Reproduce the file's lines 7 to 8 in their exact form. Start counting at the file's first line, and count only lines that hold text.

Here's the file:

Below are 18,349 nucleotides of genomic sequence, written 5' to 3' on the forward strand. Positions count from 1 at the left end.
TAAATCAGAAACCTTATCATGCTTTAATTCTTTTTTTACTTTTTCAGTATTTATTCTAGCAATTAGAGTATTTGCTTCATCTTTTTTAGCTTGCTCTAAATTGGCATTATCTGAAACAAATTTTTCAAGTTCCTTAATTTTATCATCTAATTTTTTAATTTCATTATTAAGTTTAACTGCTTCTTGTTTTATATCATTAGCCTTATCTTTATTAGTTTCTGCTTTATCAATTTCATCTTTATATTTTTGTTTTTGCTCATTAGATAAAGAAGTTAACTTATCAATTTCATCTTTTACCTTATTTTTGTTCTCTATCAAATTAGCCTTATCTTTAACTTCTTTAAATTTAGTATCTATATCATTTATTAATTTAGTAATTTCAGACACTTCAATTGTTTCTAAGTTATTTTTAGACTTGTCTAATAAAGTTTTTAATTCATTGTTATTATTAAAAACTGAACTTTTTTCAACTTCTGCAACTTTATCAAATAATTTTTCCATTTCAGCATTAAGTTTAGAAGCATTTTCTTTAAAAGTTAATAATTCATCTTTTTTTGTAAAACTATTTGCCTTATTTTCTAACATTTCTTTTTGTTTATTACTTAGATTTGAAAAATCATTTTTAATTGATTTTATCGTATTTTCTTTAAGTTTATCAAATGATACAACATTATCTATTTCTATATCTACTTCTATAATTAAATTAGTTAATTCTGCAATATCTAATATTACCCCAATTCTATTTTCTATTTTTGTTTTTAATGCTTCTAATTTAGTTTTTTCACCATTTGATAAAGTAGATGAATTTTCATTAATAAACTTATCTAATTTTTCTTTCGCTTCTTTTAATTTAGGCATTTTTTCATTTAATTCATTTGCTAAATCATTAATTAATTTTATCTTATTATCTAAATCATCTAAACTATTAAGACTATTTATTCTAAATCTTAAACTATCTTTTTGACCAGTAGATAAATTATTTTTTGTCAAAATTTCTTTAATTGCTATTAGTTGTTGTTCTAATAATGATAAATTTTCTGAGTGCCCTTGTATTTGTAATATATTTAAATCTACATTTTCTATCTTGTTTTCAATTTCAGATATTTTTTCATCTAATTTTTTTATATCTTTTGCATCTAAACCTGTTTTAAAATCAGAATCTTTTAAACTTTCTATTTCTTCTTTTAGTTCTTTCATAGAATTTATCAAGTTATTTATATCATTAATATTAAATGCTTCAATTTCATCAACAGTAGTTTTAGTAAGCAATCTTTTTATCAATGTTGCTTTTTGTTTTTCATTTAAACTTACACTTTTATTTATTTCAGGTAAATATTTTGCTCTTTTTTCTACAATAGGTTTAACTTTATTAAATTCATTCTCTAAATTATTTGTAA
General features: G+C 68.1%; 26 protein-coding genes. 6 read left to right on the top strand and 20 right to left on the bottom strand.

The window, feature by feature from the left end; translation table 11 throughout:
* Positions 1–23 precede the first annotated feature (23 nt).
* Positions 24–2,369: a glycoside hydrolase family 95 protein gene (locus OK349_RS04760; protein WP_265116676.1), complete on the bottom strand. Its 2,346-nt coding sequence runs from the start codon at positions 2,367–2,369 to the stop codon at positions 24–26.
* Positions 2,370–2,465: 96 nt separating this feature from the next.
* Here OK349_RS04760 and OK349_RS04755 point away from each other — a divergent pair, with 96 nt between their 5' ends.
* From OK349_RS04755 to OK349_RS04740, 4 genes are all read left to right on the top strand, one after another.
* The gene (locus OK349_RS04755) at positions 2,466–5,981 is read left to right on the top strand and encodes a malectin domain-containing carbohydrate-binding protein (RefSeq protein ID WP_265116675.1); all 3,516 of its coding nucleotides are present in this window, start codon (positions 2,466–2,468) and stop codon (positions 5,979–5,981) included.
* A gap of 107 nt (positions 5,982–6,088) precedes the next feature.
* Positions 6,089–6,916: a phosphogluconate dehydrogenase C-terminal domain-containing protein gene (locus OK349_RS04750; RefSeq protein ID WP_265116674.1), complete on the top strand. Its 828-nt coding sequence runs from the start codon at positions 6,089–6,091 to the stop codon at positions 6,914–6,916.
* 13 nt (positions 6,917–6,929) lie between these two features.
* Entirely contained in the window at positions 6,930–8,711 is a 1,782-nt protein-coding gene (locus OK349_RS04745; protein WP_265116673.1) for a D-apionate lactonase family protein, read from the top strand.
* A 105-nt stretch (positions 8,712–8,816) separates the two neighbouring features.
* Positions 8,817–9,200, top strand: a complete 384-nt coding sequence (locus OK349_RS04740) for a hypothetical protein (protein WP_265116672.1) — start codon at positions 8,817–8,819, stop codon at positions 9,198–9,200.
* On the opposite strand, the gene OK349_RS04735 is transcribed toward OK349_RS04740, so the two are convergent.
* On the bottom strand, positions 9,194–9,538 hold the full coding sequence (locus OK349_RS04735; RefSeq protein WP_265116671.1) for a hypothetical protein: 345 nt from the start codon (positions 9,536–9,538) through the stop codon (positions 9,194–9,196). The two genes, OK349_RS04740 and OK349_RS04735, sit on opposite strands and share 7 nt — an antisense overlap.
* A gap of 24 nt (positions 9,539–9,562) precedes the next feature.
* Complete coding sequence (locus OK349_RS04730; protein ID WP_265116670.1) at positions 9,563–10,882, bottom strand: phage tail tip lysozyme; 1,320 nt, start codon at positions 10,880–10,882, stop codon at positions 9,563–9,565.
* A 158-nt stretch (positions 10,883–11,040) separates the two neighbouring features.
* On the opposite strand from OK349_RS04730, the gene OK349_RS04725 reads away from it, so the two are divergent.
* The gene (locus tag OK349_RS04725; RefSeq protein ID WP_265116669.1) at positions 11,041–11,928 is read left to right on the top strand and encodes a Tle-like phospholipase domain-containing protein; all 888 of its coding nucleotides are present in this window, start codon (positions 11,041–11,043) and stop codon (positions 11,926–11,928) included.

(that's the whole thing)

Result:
* Positions 2,370–2,465: 96 nt separating this feature from the next.
* Here OK349_RS04760 and OK349_RS04755 point away from each other — a divergent pair, with 96 nt between their 5' ends.